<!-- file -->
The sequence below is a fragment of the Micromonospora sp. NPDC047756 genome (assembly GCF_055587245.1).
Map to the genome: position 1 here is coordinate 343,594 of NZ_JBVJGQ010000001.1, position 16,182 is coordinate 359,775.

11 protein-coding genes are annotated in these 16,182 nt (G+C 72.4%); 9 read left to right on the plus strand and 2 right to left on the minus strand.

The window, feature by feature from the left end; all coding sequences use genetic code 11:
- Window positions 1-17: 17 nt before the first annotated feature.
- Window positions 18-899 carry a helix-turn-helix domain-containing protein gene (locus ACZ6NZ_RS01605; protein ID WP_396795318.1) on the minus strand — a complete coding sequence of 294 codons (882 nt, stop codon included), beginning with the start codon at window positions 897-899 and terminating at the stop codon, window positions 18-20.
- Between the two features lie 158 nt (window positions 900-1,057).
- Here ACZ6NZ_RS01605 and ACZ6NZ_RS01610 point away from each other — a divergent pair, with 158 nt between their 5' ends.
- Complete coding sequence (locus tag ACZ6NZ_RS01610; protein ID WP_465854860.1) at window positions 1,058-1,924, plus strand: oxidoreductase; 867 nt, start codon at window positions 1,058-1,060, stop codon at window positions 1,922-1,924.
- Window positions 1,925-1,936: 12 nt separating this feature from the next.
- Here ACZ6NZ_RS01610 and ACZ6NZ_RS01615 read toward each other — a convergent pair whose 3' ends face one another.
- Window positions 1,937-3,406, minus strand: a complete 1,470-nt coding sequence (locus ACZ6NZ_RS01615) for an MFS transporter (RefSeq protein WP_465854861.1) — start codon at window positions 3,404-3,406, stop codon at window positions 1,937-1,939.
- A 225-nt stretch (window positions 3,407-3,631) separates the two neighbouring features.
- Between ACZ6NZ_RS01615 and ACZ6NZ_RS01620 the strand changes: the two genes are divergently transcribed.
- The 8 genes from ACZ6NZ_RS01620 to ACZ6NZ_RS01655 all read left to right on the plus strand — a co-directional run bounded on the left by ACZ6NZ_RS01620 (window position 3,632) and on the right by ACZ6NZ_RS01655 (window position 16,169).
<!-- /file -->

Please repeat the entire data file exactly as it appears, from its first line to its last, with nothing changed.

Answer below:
The sequence below is a fragment of the Micromonospora sp. NPDC047756 genome (assembly GCF_055587245.1).
Map to the genome: position 1 here is coordinate 343,594 of NZ_JBVJGQ010000001.1, position 16,182 is coordinate 359,775.

11 protein-coding genes are annotated in these 16,182 nt (G+C 72.4%); 9 read left to right on the plus strand and 2 right to left on the minus strand.

The window, feature by feature from the left end; all coding sequences use genetic code 11:
- Window positions 1-17: 17 nt before the first annotated feature.
- Window positions 18-899 carry a helix-turn-helix domain-containing protein gene (locus ACZ6NZ_RS01605; protein ID WP_396795318.1) on the minus strand — a complete coding sequence of 294 codons (882 nt, stop codon included), beginning with the start codon at window positions 897-899 and terminating at the stop codon, window positions 18-20.
- Between the two features lie 158 nt (window positions 900-1,057).
- Here ACZ6NZ_RS01605 and ACZ6NZ_RS01610 point away from each other — a divergent pair, with 158 nt between their 5' ends.
- Complete coding sequence (locus tag ACZ6NZ_RS01610; protein ID WP_465854860.1) at window positions 1,058-1,924, plus strand: oxidoreductase; 867 nt, start codon at window positions 1,058-1,060, stop codon at window positions 1,922-1,924.
- Window positions 1,925-1,936: 12 nt separating this feature from the next.
- Here ACZ6NZ_RS01610 and ACZ6NZ_RS01615 read toward each other — a convergent pair whose 3' ends face one another.
- Window positions 1,937-3,406, minus strand: a complete 1,470-nt coding sequence (locus ACZ6NZ_RS01615) for an MFS transporter (RefSeq protein WP_465854861.1) — start codon at window positions 3,404-3,406, stop codon at window positions 1,937-1,939.
- A 225-nt stretch (window positions 3,407-3,631) separates the two neighbouring features.
- Between ACZ6NZ_RS01615 and ACZ6NZ_RS01620 the strand changes: the two genes are divergently transcribed.
- The 8 genes from ACZ6NZ_RS01620 to ACZ6NZ_RS01655 all read left to right on the plus strand — a co-directional run bounded on the left by ACZ6NZ_RS01620 (window position 3,632) and on the right by ACZ6NZ_RS01655 (window position 16,169).